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It’s literally our job to be up-to-speed on all the coolest Centennial State swag, so when it comes to gifting our friends and family unique Colorado-made goods, we have a bit of a head start. But it’s the season of giving, not gatekeeping, so read on to find out what we’re buying for our loved ones this year. (Loved ones, look away!)
Whether I’m working in my office or lounging on the couch, I’m almost always bundled up in a blanket when I’m at home. So it’s no surprise that one of my favorite holiday gifts to give (and receive) is a cozy throw. This year, Alpaca Threadz’s super-soft alpaca wool blankets are on my wish list. The fair-trade company is based in Fort Collins and partners with artisans in Peru and Ecuador to create its collection of warm yet lightweight textiles. I’ve got my eye on the new Chakana Alpaca Camp Blanket ($200), which is available in a range of vivid colors. Available online. —Michelle Johnson, home editor
Give One Year of 5280 for just $16.
It’s not unusual for me to get so wrapped up in my research that I forget all about the cup of coffee I brewed an hour ago (these stories aren’t going to fact-check themselves). But the handy Nextmug ($130) from Nextboom, engineered just down the road in Boulder, keeps me from sipping on a lukewarm latte all day. The 14-ounce, self-heating mug has three temperature settings to choose from—warm, hot, or piping—and comes in eight trendy colors. It’s both functional and stylish, sporting an elegant matte finish and an LED light that displays the real-time temp. It’s the perfect gift for my most absent-minded friends. Available online. —Visvajit Sriramrajan, research editor
When pandemic restrictions eased, many of us were faced with a sobering question: Would we go back to wearing real pants, or would we remain staunchly faithful to the sweats and leggings we’d been wearing for months? I charted a middle ground after discovering Denver-based Topo Designs’ Dirt Pants ($109). These pants have an elastic waistband and are made of what Topo calls “stretch canvas,” a blend of 98 percent soft, but sturdy, organic cotton and two percent spandex, for just a little bit of flex. But maybe best of all, they pull off the neat trick of being appropriate for the office—well, the 5280 office, at least—and comfortable enough for sitting on the couch and watching the Avs game. Working remotely, working at the office, hitting a cocktail bar, or binging Netflix at home—it doesn’t really matter. These days, I’m wearing Dirt Pants pretty much 100 percent of the time. Available online and at Topo Designs’ stores. —Geoff Van Dyke, editorial director
I’ve been a big fan of Osprey backpacks since I got the Quantum model back in 2013. The Cortez-based company makes well-constructed, super comfortable packs, and I still use my now well-worn black Quantum for day hikes. Although you’ll have a hard time hunting down the Quantum since it’s been discontinued, you can find my newest Osprey favorite: the Ariel 65 ($320), a women’s-specific backpacking carryall that’s ideal for, say, three days in the Collegiate Peaks. The large front panel allows easy access to the main compartment, and the zippered sleeping bag pouch keeps things orderly. But as a relatively small human, what I really love is the adjustable torso length and shoulder straps. Plus, Osprey’s lower-back support helps me haul extra weight more comfortably than any other brand ever has. And I don’t get those painful hip bruises thanks to the changeable hip belt. Available online and at various retailers. —Lindsey B. King, editor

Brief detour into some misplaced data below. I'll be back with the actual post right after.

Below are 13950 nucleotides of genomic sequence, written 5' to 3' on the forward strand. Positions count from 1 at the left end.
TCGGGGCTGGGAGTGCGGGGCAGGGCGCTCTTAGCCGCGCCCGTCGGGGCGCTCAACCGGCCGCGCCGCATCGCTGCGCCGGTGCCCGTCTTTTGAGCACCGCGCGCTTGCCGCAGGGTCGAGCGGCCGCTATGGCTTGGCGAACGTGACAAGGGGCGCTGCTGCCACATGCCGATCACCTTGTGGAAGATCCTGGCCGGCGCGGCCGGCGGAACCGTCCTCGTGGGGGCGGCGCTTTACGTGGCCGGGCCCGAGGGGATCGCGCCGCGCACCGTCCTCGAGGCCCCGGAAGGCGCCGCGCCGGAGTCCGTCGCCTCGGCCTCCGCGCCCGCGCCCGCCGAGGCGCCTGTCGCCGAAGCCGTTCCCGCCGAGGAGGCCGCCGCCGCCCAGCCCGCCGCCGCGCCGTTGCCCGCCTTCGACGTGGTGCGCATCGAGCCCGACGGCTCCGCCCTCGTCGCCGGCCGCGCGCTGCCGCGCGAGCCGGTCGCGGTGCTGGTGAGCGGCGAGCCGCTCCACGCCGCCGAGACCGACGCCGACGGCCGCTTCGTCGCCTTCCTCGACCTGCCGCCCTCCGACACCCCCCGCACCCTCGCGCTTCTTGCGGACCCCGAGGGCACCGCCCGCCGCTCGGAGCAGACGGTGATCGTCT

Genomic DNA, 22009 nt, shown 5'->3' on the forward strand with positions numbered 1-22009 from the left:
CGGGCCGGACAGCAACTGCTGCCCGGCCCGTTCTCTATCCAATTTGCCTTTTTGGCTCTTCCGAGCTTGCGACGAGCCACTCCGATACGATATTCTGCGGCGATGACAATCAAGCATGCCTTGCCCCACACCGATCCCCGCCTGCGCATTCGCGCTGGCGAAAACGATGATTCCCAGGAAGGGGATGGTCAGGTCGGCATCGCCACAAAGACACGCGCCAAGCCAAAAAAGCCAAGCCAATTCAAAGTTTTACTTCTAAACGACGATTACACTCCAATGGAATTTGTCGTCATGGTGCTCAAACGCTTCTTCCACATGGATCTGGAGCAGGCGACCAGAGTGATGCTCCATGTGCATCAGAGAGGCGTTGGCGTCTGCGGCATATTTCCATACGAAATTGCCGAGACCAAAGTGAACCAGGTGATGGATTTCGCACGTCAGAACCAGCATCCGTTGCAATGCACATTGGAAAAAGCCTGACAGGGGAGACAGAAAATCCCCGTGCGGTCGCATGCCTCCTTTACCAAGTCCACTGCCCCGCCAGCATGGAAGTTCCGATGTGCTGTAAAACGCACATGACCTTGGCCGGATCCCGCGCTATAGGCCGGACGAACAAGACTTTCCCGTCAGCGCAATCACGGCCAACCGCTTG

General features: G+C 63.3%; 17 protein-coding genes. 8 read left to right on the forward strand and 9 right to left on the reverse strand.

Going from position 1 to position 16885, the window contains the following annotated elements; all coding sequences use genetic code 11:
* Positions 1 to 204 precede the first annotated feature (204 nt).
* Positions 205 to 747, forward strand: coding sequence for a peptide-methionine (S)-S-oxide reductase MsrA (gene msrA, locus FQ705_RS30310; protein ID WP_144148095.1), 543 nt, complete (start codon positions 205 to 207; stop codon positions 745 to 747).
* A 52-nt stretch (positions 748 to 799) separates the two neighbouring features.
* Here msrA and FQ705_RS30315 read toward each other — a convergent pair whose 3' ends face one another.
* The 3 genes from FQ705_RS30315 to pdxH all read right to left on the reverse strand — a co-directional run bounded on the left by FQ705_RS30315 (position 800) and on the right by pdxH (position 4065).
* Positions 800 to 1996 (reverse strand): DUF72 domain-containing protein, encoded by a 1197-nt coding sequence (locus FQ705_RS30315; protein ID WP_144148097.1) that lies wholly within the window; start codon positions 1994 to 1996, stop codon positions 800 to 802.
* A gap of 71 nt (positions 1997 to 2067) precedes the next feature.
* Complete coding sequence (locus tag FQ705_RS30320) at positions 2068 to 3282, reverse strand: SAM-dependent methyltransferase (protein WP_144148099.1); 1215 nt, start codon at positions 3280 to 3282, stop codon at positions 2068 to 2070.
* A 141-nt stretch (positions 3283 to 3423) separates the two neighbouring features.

If your loved one is anything like me and makes a beeline for the candle aisle every time they walk into Target, Denverite Tiffany Rose Goodyear’s DIY diffuser kit ($87) might just be the biggest hit of the holidays. Goodyear, founder of event fragrance company Scentex, created the kit for aroma connoisseurs of any age. It comes with nine fragrance oils separated by top notes (the scent that first hits your nose), middle notes (usually a full-bodied fragrance that serves as the transition from the top note to the base note), and base notes (the scent that lingers the longest). The box also contains two reed diffuser bottles and 10 reeds, which means once you’ve found the perfect blend for your first bottle, you can do it all over again. Available online. —Barbara O’Neil, assistant editor
No matter the season, location, or forecast, the answer to the question “What should I wear?” on an outdoor outing in Colorado is, inevitably, layers. That’s why I’ve gifted just about everyone I know one of these locally designed and manufactured neck gaiters. Made from recycled plastic bottles, the Dendrite Single Tubes ($22) are cozy yet breathable. My husband wears his (a subtle gray herringbone pattern) to stay warm—but not sweaty—on his morning commute from Union Station to his office. My mom uses hers (a vibrant pink to purple gradient) to block the wind while hiking thirteeners. I’ve rocked mine (designed to look like a knit holiday sweater) everywhere from the slopes to Red Rocks. They’re essential Colorado wardrobe building blocks, and at such a reasonable price, you can probably afford to give them to everyone on your list, too. Available online. —Jessica LaRusso, deputy editor
I’m not good at gifts. To know me is to have been disappointed by a pair of socks, a repulsive sweater, or nothing at all (because I forgot). So years ago, I began gifting the one thing I know everyone on my list wants: relaxation. SunWater Spa in Manitou Springs features a dozen private, four-person cedar tubs, which can be booked online for 90-minute sessions ($45 per person) that include access to the on-site saline pool and traditional sauna. The 99- to 104-degree water and unimpeded views of the Rocky Mountains are sure to soothe your loved one’s stress. Book a reservation or purchase a gift card online. —Spencer Campbell, features editor